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I have to build a function for a grocery list from a .txt file, which looks like this:

milk
cheese

bread
hotdog buns

chicken
tuna
burgers

and so on. From the list above, my grocery list should look like [['milk', 'cheese'], ['bread', 'hotdog buns'], ['chicken', 'tuna', 'burgers']], so a list of lists in which items are separated when there is a space between them in the text file.

I have to use .readline(), and I can't use .readlines(), .read(), or the for loop. My code right now creates an empty list:

def grocery_list(foods):
    L = open(foods, 'r')
    food = []
    sublist = []
    while L.readline() != '':
        if L.readline() != '\n':
            sublist.append(L.readline().rstrip('\n'))
        elif L.readline() == '\n':
            food.append(sublist)
            sublist = []
    return food

I don't know where it goes wrong so it returns a fully empty list. I'm also not sure about the '' and '\n' part; the example test file I'm using, when opened in the shell, looks like this:

milk\n
cheese\n
\n
...
''
''

but does .rstrip() or the whole != '' make sense for every list? Or am I just not even on the right track?

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1  
I have to use .readline(), and I can't use .readlines(), .read(), or the for loop. Why is that? –  Jeff Ferland Nov 13 '12 at 5:33

4 Answers 4

up vote 3 down vote accepted

One problem is that you aren't adding the final sublist to the result. As @Xymostech mentioned, you need to capture the result of each call to readline() as the next call will be different. Here is how I would modify your code.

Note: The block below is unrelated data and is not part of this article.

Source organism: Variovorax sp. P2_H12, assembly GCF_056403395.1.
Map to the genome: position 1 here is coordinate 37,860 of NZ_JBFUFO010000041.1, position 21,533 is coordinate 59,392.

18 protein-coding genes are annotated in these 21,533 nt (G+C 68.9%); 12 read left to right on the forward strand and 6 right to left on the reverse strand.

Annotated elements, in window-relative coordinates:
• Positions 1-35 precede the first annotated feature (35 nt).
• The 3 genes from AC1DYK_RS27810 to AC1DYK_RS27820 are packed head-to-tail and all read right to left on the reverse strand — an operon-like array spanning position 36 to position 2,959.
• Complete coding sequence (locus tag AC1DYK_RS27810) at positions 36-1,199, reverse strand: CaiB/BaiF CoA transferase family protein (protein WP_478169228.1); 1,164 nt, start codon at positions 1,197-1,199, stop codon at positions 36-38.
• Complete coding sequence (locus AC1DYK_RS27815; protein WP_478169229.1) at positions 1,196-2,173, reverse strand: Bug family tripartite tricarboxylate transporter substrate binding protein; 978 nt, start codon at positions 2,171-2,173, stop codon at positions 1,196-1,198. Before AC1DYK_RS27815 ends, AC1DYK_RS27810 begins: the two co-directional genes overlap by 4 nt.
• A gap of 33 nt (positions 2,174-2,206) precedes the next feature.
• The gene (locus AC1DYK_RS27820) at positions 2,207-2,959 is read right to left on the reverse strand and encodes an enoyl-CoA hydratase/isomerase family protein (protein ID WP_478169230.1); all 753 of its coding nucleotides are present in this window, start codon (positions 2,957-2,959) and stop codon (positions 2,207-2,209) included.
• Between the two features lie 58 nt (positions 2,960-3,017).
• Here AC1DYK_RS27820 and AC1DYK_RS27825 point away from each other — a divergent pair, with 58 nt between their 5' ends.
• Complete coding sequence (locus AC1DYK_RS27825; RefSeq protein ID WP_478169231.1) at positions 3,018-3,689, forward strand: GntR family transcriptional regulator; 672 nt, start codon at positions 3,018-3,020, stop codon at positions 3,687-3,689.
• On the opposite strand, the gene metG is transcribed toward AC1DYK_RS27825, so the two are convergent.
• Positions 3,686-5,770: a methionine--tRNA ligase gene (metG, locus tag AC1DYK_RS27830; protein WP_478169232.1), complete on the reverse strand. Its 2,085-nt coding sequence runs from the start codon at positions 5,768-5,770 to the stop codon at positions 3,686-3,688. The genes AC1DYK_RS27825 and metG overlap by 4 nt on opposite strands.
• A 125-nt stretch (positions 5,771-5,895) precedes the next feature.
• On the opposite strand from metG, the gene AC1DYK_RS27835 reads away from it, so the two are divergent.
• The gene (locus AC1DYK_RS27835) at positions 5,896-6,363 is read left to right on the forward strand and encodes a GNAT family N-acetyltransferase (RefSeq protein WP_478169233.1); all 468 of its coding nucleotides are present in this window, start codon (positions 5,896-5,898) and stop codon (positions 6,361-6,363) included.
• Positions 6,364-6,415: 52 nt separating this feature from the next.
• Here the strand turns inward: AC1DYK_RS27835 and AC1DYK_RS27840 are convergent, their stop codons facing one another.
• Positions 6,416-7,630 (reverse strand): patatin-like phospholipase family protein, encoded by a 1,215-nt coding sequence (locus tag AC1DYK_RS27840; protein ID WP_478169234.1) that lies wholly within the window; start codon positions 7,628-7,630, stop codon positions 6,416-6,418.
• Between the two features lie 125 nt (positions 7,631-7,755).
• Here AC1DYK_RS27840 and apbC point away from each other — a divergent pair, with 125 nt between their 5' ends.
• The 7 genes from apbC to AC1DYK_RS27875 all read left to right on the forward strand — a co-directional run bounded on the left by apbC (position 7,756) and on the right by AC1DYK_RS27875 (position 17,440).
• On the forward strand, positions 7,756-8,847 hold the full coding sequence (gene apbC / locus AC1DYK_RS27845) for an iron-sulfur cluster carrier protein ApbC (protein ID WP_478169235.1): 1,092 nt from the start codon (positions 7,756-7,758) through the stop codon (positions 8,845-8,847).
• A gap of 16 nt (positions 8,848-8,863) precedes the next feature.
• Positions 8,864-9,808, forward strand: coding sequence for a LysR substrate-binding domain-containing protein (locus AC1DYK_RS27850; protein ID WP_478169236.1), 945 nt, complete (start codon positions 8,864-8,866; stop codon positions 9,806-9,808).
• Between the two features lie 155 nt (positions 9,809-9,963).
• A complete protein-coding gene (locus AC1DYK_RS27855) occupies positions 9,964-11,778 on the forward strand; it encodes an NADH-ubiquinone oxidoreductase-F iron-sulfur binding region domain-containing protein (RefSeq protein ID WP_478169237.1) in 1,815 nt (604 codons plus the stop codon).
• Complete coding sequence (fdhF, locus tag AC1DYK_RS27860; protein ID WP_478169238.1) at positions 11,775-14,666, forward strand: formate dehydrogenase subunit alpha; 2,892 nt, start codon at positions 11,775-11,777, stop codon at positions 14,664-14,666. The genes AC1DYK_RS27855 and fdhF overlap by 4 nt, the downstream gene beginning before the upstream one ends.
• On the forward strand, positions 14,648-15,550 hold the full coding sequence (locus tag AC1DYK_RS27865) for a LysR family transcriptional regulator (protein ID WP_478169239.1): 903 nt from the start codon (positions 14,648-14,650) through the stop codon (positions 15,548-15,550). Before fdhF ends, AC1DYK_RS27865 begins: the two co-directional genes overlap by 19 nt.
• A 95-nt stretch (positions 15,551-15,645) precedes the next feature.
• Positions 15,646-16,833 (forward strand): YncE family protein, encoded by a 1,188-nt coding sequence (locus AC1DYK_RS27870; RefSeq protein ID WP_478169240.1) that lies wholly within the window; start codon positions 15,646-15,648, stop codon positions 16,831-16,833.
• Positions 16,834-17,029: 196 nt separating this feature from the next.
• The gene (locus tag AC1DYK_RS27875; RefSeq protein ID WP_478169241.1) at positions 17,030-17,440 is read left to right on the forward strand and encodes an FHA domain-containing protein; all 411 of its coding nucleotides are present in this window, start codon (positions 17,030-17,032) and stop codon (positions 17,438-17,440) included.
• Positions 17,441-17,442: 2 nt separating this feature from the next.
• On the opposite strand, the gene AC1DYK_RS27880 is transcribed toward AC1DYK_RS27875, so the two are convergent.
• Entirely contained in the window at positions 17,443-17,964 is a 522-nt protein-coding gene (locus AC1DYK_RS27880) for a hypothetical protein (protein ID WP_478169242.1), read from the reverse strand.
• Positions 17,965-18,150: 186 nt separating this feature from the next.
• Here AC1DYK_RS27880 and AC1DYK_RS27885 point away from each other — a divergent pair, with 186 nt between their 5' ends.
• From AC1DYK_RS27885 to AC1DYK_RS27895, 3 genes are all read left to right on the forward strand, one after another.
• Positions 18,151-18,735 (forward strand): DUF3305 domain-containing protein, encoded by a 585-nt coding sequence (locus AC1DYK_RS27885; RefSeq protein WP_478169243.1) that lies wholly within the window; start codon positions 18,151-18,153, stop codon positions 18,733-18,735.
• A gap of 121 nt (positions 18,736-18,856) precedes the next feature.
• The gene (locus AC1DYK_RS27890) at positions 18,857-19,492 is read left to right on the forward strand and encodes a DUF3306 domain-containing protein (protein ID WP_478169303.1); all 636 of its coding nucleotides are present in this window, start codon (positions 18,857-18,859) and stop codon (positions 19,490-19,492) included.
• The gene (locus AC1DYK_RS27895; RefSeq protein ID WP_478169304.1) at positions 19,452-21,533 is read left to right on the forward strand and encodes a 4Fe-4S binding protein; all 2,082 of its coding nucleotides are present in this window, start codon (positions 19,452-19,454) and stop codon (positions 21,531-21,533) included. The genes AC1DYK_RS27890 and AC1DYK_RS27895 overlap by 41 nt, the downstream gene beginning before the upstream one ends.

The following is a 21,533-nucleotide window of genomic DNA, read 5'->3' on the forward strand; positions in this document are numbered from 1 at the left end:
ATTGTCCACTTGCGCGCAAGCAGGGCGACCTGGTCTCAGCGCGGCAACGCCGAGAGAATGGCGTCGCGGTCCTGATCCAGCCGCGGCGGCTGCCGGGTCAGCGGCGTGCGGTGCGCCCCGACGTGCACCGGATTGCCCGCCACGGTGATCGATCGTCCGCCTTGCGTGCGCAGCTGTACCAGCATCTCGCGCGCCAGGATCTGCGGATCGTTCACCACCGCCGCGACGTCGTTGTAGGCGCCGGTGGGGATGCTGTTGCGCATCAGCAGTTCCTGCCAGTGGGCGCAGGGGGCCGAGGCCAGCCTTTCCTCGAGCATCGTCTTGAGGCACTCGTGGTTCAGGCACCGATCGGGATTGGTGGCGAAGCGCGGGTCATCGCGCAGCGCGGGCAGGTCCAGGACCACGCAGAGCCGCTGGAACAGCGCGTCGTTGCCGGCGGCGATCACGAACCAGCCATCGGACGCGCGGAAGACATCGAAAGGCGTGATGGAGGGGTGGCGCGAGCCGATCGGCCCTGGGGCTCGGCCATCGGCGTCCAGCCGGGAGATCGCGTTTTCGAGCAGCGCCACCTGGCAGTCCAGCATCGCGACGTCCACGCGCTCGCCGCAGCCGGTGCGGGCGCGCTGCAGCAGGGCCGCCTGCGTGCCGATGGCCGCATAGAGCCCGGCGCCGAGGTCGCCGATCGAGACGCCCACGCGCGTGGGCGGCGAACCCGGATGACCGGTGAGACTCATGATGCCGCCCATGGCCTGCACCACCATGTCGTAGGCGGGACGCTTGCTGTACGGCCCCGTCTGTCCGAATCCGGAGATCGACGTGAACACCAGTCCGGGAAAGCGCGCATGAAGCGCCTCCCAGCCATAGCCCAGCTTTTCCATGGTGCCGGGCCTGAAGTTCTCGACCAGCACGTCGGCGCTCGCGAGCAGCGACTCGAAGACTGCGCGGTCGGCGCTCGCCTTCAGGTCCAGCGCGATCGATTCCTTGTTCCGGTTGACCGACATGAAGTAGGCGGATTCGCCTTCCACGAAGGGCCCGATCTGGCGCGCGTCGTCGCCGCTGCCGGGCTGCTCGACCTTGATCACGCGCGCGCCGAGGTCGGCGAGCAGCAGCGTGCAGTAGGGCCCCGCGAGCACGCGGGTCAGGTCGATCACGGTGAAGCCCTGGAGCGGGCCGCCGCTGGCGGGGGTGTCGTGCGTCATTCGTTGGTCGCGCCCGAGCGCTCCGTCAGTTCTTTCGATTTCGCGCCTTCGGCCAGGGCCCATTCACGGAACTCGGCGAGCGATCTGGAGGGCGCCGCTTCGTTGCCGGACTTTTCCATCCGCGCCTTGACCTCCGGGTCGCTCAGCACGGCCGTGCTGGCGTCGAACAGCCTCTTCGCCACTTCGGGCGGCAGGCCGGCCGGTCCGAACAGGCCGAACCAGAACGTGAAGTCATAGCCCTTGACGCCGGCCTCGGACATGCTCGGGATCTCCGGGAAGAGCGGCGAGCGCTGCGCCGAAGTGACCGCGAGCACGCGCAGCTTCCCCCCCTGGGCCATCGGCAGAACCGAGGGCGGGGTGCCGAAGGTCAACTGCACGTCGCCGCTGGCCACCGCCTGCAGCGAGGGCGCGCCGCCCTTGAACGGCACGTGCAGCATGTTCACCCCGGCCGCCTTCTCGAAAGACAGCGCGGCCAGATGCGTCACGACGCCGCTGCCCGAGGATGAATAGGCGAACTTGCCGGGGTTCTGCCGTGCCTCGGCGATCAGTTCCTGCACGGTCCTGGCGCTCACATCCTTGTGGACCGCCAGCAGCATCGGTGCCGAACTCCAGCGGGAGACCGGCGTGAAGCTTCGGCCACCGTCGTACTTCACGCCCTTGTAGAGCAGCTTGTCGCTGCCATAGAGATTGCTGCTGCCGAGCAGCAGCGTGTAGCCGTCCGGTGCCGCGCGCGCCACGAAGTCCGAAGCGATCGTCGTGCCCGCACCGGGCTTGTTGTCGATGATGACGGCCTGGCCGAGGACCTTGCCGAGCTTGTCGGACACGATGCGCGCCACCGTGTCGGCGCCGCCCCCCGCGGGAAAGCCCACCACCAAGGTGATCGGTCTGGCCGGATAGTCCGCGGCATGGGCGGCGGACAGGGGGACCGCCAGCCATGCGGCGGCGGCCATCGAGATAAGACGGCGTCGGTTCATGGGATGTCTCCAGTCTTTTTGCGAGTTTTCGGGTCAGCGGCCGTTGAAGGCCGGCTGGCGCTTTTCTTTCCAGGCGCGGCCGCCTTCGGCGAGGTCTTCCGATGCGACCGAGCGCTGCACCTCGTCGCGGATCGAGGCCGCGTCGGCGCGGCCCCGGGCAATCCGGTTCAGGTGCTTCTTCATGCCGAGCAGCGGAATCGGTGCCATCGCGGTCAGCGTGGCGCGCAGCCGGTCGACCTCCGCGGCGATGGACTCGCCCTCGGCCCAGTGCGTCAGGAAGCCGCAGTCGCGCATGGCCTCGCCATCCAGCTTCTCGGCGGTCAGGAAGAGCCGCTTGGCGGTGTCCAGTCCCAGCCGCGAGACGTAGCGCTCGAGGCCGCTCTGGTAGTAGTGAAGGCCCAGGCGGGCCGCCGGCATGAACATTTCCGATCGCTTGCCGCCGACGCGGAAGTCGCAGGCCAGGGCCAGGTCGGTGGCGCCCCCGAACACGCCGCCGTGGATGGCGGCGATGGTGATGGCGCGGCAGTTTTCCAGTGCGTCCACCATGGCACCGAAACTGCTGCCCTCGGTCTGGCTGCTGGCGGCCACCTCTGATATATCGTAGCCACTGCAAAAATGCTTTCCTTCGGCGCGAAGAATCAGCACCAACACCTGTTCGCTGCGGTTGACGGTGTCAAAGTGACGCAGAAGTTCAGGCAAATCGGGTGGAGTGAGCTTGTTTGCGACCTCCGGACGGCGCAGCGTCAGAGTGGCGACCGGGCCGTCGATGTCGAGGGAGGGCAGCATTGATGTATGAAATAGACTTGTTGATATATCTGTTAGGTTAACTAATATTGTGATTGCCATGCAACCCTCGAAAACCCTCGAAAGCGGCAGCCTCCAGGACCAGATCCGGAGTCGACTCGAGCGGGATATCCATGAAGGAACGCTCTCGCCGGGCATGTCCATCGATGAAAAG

def grocery_list(foods):
    with open(foods, 'r') as L:        
        food = []            
        sublist = []            

        while True:
            line = L.readline()
            if len(line) == 0:
                break

            #remove the trailing \n or \r
            line = line.rstrip()

            if len(line) == 0:
                food.append(sublist)
                sublist = []                    
            else:
                sublist.append(line)
        if len(sublist) > 0:
            food.append(sublist)

        return food

Pay attention to the use of the with statement. This ensures that the file is closed after it is no longer needed.

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A little neater, in my opinion. Another option to achieve the results you require.

def grocerylist(foods):  
  with open(foods) as f:
    line = f.readline()
    items = []
    while line:
      items.append(line.rstrip())
      line = f.readline()
    newlist = [[]]
    for item in a:
      if not x: newlist.append([])
      else: newlist[-1].append(x)
    return newlist

newlist now contains the following:

[['milk', 'cheese'], ['bread', 'hotdog buns'], ['chicken', 'tuna', 'burgers']]
share|improve this answer

I have modified your code as below, to achieve what you wanted:

def grocery_list(foods):
    with open(foods,'r') as f:
        food=[]
        sublist=[]
        while True:
            line=f.readline()
            if len(line)==0:
                break
            if line !='\n':
                sublist.append(line.strip())
            else:
                food.append(sublist)
                sublist=[]
        food.append(sublist)
    return food
share|improve this answer

Every time you call L.readline(), you're reading in another line. You should be storing the value of it the first time, and using that value in each of the next statements.

share|improve this answer
    
One time I tried something like: –  user52610 Nov 13 '12 at 5:09
    
L = open(foods, 'r') food = [] sublist = [] item = L.readline() while item != '': if item != '\n': sublist.append(item.rstrip('\n')) elif item == '\n': food.append(sublist) sublist = [] return food and it does the same thing (empty list). Is that what you mean? –  user52610 Nov 13 '12 at 5:09

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